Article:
Dyadic and triadic exchanges

In a post on how current policy favors large-scale development (an important point on which I agree with Washington), Emily Washington cites Patrick and Wagner on the "dyadic" nature of market exchanges, where only the buyer and seller are affected, as opposed to government actions, which affect third parties.

Now, there is nothing wrong with analytically isolating only two parties to an exchange, and treating it as though it effects only them. We couldn't have supply-and-demand diagrams without doing so, and those are a handy tool for thinking through many problems!

But this analytical isolation is an abstraction. In particular, viewing market transactions as involving only two parties ignores how the parties came to "possess" the property they are exchanging in the first place, and act of appropriation which necessarily affected everyone else in society.*

So, if John Malone and Ted Turner each own about 2 million acres of American land (i.e., each own an amount of land roughly equivalent to the size of Rhode Island and Delaware combined), we might ask the question, "Well, who says?"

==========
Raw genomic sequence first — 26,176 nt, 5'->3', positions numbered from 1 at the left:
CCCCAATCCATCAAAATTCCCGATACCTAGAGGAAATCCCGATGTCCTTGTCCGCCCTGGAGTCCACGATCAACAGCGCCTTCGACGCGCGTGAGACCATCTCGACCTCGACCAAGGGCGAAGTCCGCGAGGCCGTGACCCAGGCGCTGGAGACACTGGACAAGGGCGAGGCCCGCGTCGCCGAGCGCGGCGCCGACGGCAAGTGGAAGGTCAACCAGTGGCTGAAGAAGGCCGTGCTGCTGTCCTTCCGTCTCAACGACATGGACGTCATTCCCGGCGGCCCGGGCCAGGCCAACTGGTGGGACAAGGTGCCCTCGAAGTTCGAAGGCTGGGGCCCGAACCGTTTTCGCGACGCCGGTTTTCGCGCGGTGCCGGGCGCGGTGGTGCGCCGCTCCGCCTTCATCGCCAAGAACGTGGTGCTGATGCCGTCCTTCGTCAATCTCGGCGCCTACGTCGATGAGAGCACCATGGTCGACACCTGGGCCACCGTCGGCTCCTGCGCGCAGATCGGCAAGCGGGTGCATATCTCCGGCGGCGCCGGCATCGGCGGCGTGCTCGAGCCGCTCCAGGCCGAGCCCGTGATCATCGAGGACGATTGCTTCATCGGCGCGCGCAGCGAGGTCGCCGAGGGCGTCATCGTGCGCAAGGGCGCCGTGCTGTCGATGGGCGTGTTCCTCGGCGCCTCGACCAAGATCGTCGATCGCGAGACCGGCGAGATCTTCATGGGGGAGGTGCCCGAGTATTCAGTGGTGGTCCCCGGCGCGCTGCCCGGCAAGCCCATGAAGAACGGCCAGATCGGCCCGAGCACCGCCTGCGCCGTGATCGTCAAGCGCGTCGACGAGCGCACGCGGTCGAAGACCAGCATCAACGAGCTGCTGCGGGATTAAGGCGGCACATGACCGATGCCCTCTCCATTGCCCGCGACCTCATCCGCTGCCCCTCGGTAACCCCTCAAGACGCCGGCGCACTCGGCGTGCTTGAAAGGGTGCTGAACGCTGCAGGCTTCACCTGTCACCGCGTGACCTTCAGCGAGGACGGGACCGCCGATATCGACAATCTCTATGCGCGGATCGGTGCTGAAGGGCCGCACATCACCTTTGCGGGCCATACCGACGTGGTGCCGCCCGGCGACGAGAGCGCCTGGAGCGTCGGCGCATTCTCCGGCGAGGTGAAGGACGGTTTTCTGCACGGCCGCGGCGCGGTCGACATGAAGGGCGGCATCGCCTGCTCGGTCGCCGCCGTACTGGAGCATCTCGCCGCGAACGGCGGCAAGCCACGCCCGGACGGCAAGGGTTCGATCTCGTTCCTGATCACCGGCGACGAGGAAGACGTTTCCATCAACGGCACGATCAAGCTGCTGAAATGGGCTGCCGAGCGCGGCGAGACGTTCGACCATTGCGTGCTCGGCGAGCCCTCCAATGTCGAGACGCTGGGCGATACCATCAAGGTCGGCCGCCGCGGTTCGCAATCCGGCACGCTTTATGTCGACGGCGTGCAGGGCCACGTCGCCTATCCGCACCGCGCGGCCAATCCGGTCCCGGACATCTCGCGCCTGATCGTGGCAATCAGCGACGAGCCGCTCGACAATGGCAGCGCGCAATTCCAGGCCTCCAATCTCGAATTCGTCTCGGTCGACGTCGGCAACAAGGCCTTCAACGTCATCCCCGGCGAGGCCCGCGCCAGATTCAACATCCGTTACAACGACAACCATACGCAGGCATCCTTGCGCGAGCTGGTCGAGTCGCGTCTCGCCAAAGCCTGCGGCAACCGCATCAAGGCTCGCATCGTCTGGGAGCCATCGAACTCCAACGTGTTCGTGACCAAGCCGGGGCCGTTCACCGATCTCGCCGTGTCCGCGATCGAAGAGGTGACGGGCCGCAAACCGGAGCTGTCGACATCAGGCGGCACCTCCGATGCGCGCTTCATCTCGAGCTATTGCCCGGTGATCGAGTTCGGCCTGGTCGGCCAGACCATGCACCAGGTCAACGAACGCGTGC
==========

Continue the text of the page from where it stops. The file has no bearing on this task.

The answer is, of course, "The government says." (And note: it would not make much difference if the answer was, "The network of ancap defense agencies says.") And if our social system allows two individuals to own more land that, say, ten million average suburban homeowners, that has huge impacts on millions of people.

As Pope Francis keeps stressing, everything is interconnected. It is fine to abstract from everything else and analyze market transactions as though they only involved two parties... so long as we don't actually start to believe it is true!

* I am being vague here, because the scope of who is affected is determined by the ecumenical development of the time in question: Marcellus acquiring a new latifundia in Italy in 50 BC did not much affect anyone living in China or the Andes. On the other hand, today, someone acquiring ownership of Antarctica might involve everyone in the world.


  1. And the fact that market transactions are also impacts on other people. Think mergers that create monopolies.

  2. If you point out that property rights constitute an externality, their reaction should be funny.


Post a Comment

Popular posts from this blog

Ed Feser: How Hume's "Problem of Induction" Only Arises Post-Descartes

Sraffa and "Own-Rates"

It's Good in and of Itself!